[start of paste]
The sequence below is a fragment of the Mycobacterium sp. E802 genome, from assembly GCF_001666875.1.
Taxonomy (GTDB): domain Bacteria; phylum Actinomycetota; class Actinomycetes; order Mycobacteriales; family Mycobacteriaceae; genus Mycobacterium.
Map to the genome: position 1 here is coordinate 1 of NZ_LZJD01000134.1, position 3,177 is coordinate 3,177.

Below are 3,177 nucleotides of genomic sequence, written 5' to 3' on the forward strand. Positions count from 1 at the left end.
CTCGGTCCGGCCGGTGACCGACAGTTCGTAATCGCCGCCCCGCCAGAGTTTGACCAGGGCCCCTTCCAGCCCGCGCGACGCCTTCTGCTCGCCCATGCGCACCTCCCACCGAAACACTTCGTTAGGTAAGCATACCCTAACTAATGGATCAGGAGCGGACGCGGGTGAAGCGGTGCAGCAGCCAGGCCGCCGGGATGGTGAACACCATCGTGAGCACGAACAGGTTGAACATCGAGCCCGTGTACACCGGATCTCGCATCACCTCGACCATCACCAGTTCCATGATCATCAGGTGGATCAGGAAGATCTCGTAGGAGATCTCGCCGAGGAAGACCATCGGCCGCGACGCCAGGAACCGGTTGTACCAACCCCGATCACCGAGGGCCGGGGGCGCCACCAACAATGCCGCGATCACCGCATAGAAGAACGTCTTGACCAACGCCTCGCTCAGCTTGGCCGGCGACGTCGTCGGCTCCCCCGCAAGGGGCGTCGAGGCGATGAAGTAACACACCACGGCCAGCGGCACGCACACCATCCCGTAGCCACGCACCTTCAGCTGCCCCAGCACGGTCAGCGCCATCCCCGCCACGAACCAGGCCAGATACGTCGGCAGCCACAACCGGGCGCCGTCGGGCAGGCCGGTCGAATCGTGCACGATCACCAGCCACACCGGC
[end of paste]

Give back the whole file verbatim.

The sequence below is a fragment of the Mycobacterium sp. E802 genome, from assembly GCF_001666875.1.
Taxonomy (GTDB): domain Bacteria; phylum Actinomycetota; class Actinomycetes; order Mycobacteriales; family Mycobacteriaceae; genus Mycobacterium.
Map to the genome: position 1 here is coordinate 1 of NZ_LZJD01000134.1, position 3,177 is coordinate 3,177.

Below are 3,177 nucleotides of genomic sequence, written 5' to 3' on the forward strand. Positions count from 1 at the left end.
CTCGGTCCGGCCGGTGACCGACAGTTCGTAATCGCCGCCCCGCCAGAGTTTGACCAGGGCCCCTTCCAGCCCGCGCGACGCCTTCTGCTCGCCCATGCGCACCTCCCACCGAAACACTTCGTTAGGTAAGCATACCCTAACTAATGGATCAGGAGCGGACGCGGGTGAAGCGGTGCAGCAGCCAGGCCGCCGGGATGGTGAACACCATCGTGAGCACGAACAGGTTGAACATCGAGCCCGTGTACACCGGATCTCGCATCACCTCGACCATCACCAGTTCCATGATCATCAGGTGGATCAGGAAGATCTCGTAGGAGATCTCGCCGAGGAAGACCATCGGCCGCGACGCCAGGAACCGGTTGTACCAACCCCGATCACCGAGGGCCGGGGGCGCCACCAACAATGCCGCGATCACCGCATAGAAGAACGTCTTGACCAACGCCTCGCTCAGCTTGGCCGGCGACGTCGTCGGCTCCCCCGCAAGGGGCGTCGAGGCGATGAAGTAACACACCACGGCCAGCGGCACGCACACCATCCCGTAGCCACGCACCTTCAGCTGCCCCAGCACGGTCAGCGCCATCCCCGCCACGAACCAGGCCAGATACGTCGGCAGCCACAACCGGGCGCCGTCGGGCAGGCCGGTCGAATCGTGCACGATCACCAGCCACACCGGC